Skip to main content


Welcome, the Hub connects all projects

Opinions Worth Debating


All Topics for this Forum

Topic: "Practice and grit are not enough"

Topic Posts

Topic started by: Brian Drayton on 8/1/14

Another week’s blog-haunting has turned up research on a different aspect of learning, a different angle on motivation. “Grit” and “practice” have been surfacing a lot in recent times as the “keys to success” in education, as opposed to innate ability the education version of “nature vs nurture.” And I’ve been very interested by studies which show that American parents tend to think that performance in STEM is a matter of talent, rather than work, while Japanese and German parents tend to think that effort matters most. But I have to confess some private reservations about the way the emphasis on “grit” and sheer bloody-minded persistence has come to fit into the market-based narrative of our times. As a biologist, I know that “nature vs nurture” is a false dichotomy. Now a new study of the ingredients of mastery provides some nuance.

Valerie Strauss, in the Answer Sheet, has a guest post by Alfie Kohn reporting on a meta-analysis by Macnamara et al, in Psychological Science (the study is behind another pernicious paywall, but there’s a link to another article about the study). Kohn’s post is pretty thorough and thoughtful. Macnamara et al find that across the board, ”the amount of deliberate practice in which someone engages explains only 12 percent of the variance in the quality of performance.” That’s not very much, though of course it can be a crucial ingredient. Other factors reported in the literature that make up the other 88 percent include when you started the activity, how collaborative and interactive you are in doing it, and how much you enjoy it. Oh, and talent also can matter (perhaps especially there’s an interaction with the enjoyment part).

But another BIG question that is raised, is: the role of practice vs Everything Else, varies depending on the kind of activity it is. Once you think about it, it makes sense that ice-skating mastery, theatrical performance mastery, and experimental physics mastery might be very different in this regard. The relative contributions of all the various ingredients of mastery (whatever that means as a general term) may vary rather a lot from one kind of activity to another.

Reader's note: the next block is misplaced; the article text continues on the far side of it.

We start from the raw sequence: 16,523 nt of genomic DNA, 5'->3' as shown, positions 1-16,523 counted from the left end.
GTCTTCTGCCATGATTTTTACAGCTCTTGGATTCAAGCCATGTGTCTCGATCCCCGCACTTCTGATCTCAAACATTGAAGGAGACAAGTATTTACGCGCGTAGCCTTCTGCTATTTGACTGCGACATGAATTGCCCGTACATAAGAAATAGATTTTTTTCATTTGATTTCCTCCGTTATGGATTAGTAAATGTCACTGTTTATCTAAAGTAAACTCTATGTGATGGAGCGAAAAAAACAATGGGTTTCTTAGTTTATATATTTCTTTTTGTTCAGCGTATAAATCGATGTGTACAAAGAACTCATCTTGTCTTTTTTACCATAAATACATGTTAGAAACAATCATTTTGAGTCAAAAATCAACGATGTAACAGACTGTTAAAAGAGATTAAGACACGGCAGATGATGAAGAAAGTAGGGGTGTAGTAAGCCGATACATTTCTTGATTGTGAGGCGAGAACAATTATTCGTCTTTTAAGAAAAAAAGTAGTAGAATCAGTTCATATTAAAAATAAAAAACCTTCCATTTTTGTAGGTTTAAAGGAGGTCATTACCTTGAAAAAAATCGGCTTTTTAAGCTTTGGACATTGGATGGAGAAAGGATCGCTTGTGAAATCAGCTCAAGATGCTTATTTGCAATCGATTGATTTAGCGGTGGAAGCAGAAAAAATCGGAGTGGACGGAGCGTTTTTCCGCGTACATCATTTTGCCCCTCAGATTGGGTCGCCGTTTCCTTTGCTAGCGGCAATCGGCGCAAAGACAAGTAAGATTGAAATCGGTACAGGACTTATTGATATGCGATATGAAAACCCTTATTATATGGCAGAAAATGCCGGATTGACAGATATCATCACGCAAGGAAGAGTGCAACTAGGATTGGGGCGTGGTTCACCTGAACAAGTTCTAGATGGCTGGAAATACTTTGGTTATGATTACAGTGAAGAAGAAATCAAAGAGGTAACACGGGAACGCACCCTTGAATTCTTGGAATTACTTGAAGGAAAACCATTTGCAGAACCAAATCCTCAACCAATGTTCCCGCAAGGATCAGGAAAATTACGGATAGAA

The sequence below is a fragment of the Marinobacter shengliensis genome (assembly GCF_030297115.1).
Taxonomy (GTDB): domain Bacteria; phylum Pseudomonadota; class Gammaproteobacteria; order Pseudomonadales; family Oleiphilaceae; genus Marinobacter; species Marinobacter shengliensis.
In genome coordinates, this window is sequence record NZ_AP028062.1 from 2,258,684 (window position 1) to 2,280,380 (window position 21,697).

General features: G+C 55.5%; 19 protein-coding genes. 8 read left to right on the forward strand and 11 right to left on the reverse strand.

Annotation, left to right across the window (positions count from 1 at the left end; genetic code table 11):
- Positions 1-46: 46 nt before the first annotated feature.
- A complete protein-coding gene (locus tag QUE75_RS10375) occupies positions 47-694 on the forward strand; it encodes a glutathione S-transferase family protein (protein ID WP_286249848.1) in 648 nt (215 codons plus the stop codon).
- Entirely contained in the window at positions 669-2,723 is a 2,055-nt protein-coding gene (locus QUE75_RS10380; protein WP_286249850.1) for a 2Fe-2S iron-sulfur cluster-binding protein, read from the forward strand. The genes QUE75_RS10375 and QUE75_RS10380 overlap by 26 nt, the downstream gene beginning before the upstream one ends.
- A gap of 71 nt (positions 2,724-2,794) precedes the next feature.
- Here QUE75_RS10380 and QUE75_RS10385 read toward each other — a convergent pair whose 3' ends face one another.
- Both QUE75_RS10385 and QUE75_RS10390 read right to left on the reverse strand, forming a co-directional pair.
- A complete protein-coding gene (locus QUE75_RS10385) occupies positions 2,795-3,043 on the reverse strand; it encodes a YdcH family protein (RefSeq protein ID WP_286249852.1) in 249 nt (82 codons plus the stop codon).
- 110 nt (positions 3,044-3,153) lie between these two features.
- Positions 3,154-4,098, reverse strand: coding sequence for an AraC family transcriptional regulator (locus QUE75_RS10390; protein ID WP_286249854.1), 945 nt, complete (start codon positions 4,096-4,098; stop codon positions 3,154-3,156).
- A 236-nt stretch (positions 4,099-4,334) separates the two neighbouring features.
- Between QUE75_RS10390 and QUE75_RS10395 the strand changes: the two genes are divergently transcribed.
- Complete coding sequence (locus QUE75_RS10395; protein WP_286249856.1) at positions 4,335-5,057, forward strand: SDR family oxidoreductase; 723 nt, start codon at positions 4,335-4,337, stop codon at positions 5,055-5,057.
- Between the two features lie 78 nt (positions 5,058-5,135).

So once again, “nature,”and “nurture,” and “culture,” and “circumstance.”

(I note that a lot of this was thought through in pretty interesting terms (including the psychological elements) by Dewey, in his short monograph “Interest and Effort in Education,” which can be found free for Kindle, as well as in other venues.)


Originally posted Aug 1, 2014

This archived topic is open to the public.

restart conversation
This topic has 1 post.

Engagement and interest

posted by: Betsy Stefany on 8/2/2014 9:42 am

When you consider the Everything Else of nature and nurture, culture, and circumstance isnt that what forms interest. How you build the engage is critical to where one is in that everything else in their lives. This especially obvious in the outcomes of traditional tests as they deal to a great extent with words, yet increasing visuals and infograms. So while ice skating, theater and physics mastery MAY have very different languages involved, gaining and sustaining interest that flows into a supporting structure of demonstrated abilities is what they have in common.
Retooling education to support that interest to communicate within a global culture is the current challenge. We cant point to the same continuum of history of the trails and tracks as they are so varied however the human nature to engage and become interested remains.